San Francisco Museum of Modern Art acquired "Elder Sun Benjamin" in 2018. (San Francisco Museum of Modern Art, purchase by exchange, through a gift of Peggy Guggenheim; ©Frank Bowling; photo: Katherine Du Tiel, courtesy SFMOMA)

San Francisco is getting to know Frank Bowling.  In the last several years, both the Fine Arts Museums of San Francisco and the San Francisco Museum of Modern Art purchased significant works by the artist. FAMSF bought Bowling’s 1970 “Penumbra,” a 23-foot-wide canvas that mixes figuration and abstraction, and SFMOMA acquired Bowling’s 2018 “Elder Sun Benjamin,” which incorporates photographs of Bowling’s son into the large, boldly colored canvas.

Frank Bowling is pictured in his London studio in 2017. (Photo©Alastair Levy/Courtesy Museum of Fine Arts Boston)

Now, “Frank Bowling: The New York Years 1966-1975,” a major solo exhibition of Bowling’s work at SFMOMA, provides an in-depth focus on the British Guyanese artist who played a substantial role in several major art movements. The exhibition primarily focuses on a seminal period of Bowling’s career, that is, the 10 years Bowling spent in New York, when abstract expressionism was in ascendance and the direction of Black artistic practice was subject to discussion and debate.

The exhibition, co-organized with the Museum of Fine Arts Boston, marks the first major showing of Bowling’s work in some 40 years. To the 35 Bowling’s paintings that were on display in Boston, SFMOMA has added 11 artworks, including some by Bowling’s contemporaries in abstract expressionism — Sam Gilliam, Larry Rivers and Jasper Johns among them — others highlighting the 88-year-old still-active artist’s more recent work.

Frank Bowling referenced his family, as in the 1967 work “Mother’s House and Night Storm.” (Sheldon Inwentash and Lynn Factor, Toronto; ©Frank Bowling, DACS, London & ARS, New York, 2022; photo: JSP Art Photography, courtesy Hales Gallery)

Bowling’s paintings are often vividly rooted in place. Early works on view evoke scenes of Guyana, such as the figurative 1963 “Beggar, No. 1 & 2.”  Others include visions of his mother’s building, Bowling’s Variety Store, which at times are sharply defined and at others, float, dimly seen through layers of vivid paint, lurking evocations of a time and place that continued to draw him.  

Also included are photographs, videos and writings on other aspects of Bowling’s career, including a trip to Guyana, sketches, an educational lecture and archival materials from “5+1,” the important exhibition Bowling organized at Stony Brook University in New York in 1969 to spotlight five leading African American artists and his own work.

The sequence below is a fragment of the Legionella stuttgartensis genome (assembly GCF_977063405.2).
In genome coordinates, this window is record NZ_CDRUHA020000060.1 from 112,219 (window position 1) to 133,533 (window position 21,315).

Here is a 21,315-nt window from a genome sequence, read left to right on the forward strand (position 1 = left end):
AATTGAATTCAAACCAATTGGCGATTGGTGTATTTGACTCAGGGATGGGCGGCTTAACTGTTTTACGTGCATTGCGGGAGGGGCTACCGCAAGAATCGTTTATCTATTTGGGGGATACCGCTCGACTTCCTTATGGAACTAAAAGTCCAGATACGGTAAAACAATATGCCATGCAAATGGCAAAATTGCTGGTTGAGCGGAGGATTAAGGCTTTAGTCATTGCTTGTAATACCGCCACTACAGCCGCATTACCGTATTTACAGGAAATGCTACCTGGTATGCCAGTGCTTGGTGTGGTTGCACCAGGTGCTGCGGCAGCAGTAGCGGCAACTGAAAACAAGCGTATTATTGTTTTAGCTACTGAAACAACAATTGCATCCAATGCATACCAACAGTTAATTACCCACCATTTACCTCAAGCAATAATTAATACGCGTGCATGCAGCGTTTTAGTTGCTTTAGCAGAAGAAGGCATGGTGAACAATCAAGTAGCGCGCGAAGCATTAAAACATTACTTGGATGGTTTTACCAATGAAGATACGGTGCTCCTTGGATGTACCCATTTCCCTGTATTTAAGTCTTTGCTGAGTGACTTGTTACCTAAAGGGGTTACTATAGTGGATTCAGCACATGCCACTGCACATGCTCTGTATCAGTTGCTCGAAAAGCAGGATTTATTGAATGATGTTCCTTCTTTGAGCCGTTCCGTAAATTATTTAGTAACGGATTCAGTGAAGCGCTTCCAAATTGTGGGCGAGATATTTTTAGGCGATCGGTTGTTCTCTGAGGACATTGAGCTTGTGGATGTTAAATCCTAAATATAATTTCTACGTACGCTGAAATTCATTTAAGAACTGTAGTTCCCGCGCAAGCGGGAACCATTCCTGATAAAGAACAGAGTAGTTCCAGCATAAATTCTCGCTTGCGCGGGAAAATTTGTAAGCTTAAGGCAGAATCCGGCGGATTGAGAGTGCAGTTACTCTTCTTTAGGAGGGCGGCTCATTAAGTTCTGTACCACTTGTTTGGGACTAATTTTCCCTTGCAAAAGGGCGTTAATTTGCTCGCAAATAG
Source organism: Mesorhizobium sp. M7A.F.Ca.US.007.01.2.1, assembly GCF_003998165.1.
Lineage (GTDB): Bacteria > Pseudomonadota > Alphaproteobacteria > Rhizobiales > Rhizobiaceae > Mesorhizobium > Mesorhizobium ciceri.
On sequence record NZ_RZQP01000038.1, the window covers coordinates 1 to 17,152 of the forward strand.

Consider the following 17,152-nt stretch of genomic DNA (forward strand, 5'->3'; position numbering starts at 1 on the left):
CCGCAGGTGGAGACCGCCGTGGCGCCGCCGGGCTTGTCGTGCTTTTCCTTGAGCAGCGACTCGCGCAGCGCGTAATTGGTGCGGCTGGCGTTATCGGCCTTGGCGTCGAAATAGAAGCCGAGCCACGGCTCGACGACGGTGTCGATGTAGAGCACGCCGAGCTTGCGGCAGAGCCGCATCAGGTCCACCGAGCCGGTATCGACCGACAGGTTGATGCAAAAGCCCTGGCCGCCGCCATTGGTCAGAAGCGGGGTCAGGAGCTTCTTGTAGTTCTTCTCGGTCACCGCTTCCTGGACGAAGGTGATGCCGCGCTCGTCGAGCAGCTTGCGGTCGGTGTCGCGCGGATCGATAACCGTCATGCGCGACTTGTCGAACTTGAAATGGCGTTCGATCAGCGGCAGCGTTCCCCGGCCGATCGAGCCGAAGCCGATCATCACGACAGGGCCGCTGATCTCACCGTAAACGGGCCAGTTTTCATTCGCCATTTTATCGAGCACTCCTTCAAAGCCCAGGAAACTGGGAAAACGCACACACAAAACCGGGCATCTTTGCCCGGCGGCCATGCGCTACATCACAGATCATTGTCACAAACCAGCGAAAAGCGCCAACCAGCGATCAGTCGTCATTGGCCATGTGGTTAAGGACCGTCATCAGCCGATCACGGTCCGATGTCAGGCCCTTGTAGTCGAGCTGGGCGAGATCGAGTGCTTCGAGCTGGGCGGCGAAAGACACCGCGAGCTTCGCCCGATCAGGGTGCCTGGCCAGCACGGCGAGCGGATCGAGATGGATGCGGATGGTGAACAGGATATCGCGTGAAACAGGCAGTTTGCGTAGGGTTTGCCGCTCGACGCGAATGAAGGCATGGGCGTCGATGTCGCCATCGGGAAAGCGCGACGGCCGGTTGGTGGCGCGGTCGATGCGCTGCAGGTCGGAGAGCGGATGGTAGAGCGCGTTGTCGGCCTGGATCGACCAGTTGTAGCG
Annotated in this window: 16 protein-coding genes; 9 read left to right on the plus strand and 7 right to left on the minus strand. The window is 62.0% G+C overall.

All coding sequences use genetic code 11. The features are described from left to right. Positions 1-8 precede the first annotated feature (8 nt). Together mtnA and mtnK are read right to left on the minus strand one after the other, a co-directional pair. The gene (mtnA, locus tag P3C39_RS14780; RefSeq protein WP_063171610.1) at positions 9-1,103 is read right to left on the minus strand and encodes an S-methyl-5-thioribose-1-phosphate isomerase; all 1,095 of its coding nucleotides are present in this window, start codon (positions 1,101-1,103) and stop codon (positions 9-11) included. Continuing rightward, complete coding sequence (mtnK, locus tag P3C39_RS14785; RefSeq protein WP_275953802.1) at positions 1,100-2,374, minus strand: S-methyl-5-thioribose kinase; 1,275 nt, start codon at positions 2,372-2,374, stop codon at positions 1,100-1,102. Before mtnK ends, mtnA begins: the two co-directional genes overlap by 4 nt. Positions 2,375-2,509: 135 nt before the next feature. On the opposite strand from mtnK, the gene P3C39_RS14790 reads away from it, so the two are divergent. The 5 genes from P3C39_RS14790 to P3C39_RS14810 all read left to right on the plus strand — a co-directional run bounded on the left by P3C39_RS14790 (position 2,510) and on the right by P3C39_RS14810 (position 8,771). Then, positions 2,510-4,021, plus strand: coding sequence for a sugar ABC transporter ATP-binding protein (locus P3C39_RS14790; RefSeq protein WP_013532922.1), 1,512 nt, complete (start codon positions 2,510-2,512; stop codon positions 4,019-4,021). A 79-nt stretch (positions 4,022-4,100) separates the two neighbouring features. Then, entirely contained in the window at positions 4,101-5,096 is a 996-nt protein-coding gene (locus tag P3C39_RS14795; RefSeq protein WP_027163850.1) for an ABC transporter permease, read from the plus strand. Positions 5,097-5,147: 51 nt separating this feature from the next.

Bowling’s “map” paintings use the specificity of place, silhouettes of South America and Africa and Guyana to evoke colonialist statements or, in some cases, the Middle Passage which brought countless slaves from Africa to distant shores.   

“Night Journey” (1969–70) is among Frank Bowling’s selection of “map paintings.” (The Metropolitan Museum of Art, gift of Maddy and Larry Mohr, 2011; ©FrankBowling, DACS, London & ARS, New York, 2022)

Others Bowling paintings employ a vivid energetic yellow shape to cleave the deep colors on each side. Through repeated working on the painted surface — through thin washes of color, spray-painted outlines of continents, recurrent silk-screened images and paintings poured from a tilting platform onto canvases from varying heights — Bowling creates colors which are as deep as they are unexpected, described by one observer as “an oceanic sea of color.”

“Frank Bowling: The New York Years 1966-1975″ is on view daily (except closed Wednesdays) at the San Francisco Museum of Modern Art, 151 Third St., S.F., through Sept. 10, 2023. Admission is $19-$25 with discounts for groups and San Francisco CityPASS® holders. Call (415) 357-4000 or visit A free workshop, “Paint Possibilities,” is from 3 to 7:30 p.m. July 6, a free First Thursday, in the Koret Education Center on the museum’s second floor.